I’m nearly 10 days into my “internship” at the Los Angeles Times. So far, so good.
I’m splitting my time between the morning copy desk (editing blog posts, photo galleries and stories) and the Web site itself (moderating reader comments and putting together information for the site’s topics pages, among other duties). I’m already learning a lot about editing for the Web, and I am eager to take that knowledge and experience back to the classroom this fall.
I am also learning a lot about the history of the Los Angeles Times. That history greets visitors in its Globe Lobby, a stately room that, as the name indicates, has a huge globe in the center as well as artifacts, murals and photos. (Note: The globe labels the country in Southeast Asia as Myanmar, not Burma.)
Throughout the L.A. Times building, framed newspaper front pages line the walls, showing how the paper covered the big events of the past. They are mere decoration to most of the busy employees, but as a new person, I have found myself stopping and looking at these pages closely as I go from the newsroom to the cafeteria and back again.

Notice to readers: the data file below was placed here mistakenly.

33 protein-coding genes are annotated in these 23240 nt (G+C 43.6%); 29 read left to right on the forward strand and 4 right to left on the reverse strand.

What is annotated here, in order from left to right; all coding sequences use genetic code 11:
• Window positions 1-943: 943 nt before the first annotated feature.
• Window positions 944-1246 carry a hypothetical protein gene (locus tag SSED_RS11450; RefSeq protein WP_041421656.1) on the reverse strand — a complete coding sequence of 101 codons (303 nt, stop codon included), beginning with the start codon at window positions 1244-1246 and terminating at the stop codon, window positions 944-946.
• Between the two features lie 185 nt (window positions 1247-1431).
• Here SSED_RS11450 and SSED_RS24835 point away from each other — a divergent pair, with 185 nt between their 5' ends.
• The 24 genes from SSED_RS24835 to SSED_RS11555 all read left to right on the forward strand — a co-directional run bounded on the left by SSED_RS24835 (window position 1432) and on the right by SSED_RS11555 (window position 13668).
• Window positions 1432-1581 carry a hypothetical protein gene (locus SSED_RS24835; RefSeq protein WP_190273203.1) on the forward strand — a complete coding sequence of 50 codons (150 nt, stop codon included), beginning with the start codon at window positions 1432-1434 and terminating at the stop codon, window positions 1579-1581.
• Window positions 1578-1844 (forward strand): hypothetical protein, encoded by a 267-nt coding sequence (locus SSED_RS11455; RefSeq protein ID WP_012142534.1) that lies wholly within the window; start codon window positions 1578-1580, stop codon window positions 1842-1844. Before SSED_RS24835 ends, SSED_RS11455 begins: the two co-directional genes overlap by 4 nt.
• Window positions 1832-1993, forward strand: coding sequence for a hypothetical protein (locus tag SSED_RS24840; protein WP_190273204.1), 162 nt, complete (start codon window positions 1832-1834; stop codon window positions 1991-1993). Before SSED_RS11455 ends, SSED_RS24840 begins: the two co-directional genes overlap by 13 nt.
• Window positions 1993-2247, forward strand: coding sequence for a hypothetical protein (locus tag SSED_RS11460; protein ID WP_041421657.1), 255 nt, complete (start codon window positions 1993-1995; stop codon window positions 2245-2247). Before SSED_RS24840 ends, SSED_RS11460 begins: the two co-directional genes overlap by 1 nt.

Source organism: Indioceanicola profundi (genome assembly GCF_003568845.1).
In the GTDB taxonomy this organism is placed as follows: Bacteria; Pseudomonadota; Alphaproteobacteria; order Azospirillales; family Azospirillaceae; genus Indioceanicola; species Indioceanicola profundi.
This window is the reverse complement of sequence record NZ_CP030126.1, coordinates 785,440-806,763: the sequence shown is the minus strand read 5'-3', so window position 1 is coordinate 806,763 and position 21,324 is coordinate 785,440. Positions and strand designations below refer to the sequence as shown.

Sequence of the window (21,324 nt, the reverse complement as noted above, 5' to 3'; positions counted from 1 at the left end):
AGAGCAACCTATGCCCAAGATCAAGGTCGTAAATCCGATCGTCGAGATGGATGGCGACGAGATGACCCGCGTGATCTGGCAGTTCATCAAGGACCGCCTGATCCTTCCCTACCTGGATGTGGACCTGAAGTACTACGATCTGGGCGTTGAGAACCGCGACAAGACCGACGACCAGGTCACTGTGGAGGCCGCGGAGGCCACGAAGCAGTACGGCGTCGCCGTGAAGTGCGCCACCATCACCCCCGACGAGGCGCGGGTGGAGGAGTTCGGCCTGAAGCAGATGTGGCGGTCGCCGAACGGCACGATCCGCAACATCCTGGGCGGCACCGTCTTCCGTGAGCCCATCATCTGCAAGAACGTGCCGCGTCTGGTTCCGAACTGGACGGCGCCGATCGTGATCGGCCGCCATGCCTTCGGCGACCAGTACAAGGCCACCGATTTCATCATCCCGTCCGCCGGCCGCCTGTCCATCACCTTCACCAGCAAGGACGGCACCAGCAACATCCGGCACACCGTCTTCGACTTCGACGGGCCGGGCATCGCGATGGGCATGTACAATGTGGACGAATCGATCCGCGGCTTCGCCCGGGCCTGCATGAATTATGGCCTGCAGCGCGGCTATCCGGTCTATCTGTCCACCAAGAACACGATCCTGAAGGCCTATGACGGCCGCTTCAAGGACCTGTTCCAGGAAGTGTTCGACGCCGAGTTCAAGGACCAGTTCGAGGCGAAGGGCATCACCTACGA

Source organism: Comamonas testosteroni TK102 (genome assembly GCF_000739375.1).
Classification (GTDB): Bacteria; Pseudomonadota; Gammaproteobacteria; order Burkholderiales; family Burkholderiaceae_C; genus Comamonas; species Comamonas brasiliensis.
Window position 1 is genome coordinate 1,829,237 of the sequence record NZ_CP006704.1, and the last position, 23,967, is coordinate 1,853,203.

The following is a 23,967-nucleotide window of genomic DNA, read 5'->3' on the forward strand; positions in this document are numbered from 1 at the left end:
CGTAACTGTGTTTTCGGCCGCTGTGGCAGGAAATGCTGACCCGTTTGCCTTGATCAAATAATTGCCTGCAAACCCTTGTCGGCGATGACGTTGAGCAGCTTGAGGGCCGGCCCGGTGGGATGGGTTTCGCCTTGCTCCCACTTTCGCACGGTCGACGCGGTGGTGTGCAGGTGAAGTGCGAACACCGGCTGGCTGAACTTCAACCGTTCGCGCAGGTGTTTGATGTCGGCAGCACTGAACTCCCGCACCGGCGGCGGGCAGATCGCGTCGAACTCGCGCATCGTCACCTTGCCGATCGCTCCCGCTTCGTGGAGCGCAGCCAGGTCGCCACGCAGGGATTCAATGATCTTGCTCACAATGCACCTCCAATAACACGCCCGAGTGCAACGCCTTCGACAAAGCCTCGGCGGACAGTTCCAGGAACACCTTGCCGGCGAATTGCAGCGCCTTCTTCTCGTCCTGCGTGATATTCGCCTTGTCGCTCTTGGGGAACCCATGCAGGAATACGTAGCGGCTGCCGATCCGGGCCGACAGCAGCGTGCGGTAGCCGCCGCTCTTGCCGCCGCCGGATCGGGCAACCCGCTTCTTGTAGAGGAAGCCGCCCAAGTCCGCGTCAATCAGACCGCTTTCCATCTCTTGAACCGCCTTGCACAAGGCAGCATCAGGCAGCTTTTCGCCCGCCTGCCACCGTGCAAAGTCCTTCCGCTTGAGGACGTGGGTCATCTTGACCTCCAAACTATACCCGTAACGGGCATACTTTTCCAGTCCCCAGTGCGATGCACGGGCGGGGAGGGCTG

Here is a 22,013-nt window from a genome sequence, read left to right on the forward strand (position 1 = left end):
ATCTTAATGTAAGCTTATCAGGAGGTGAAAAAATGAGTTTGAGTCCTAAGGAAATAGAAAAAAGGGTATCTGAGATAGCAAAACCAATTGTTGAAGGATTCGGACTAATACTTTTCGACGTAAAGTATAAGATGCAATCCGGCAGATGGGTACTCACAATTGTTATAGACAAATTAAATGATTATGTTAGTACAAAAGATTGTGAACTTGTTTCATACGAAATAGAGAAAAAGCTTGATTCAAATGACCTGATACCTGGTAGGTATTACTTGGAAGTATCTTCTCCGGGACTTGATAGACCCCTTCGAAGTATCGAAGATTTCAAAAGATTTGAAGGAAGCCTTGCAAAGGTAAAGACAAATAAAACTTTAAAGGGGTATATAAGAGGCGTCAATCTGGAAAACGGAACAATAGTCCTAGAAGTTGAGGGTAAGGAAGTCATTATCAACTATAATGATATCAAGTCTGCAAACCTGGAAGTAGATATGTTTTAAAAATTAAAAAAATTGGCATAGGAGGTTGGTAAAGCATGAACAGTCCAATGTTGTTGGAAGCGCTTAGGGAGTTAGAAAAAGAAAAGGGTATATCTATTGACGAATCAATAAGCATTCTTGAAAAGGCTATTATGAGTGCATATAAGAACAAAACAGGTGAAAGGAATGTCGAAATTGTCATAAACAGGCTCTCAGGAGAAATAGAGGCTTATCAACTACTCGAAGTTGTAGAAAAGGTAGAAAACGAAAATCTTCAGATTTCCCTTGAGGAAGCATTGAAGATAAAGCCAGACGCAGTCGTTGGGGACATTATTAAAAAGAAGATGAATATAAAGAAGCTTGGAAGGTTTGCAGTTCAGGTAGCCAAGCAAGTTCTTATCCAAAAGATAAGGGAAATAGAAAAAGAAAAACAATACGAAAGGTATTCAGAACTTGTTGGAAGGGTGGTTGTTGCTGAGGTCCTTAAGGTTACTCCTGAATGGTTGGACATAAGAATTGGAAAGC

One thing that pops out from these front pages is the paper’s use of exclamation marks in headlines from the 1940s through the 1960s, many in ALLCAPS. Here are some examples:
- V-E DAY!
- EISENHOWER LANDSLIDE!
- ON THE MOON!
When it comes to displaying history, print is still the standard. A framed homepage from latimes.com has not yet made it onto the main corridors of the L.A. Times. Perhaps that time will come sooner rather than later, as the paper is making a major push in that direction as the Web site takes center stage. Then, the interns of the future will stop and look at the famous homepages of the 21st century.